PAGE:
LOS ANGELES -- Despite increasing public perception that the school was punished unfairly compared to other current cases, USC will not seek any further action against the NCAA, university president Max Nikias announced Wednesday.
The Trojans were hit with a two-year postseason ban and a loss of 30 scholarships last June after former running back Reggie Bush was found to have accepted extra benefits. But other recent NCAA issues appear worse than USC's, including at the University of Miami, where 72 current and former Hurricanes were named as having received improper benefits from convicted Ponzi schemer Nevin Shapiro in a Yahoo! Sports report last week.
"I have determined that the university's mission is best served by moving forward at this time, without pursuing further redress," Nikias said in a statement. "This decision followed an extensive review of all of our options and after consultation with many sources.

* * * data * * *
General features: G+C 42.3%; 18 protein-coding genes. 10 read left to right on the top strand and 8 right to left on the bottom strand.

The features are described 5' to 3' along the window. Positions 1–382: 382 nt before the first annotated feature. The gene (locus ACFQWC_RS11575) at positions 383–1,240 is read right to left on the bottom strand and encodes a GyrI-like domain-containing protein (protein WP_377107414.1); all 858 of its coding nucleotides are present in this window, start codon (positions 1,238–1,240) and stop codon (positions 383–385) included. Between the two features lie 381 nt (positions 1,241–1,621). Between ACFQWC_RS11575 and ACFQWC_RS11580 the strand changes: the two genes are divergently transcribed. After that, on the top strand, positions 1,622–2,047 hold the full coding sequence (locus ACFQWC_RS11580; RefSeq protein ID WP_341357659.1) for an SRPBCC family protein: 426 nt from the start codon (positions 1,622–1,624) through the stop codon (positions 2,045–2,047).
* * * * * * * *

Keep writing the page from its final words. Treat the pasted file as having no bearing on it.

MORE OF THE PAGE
"We ask that the Trojan Family offer its utmost support to the student-athletes and coaches of the Trojan football team, confident that USC's commitment to the highest level of excellence in academics and athletics will not waver in the coming years."
USC's bowl ban ends after the upcoming season. The loss of 30 scholarships will kick in beginning next season at a rate of 10 per year.
Nikias and Trojans athletic director Pat Haden visited NCAA headquarters in Indianapolis in January to appeal the ruling, but it was announced in May that USC's appeal had been denied.
Pedro Moura covers USC for ESPNLosAngeles.com.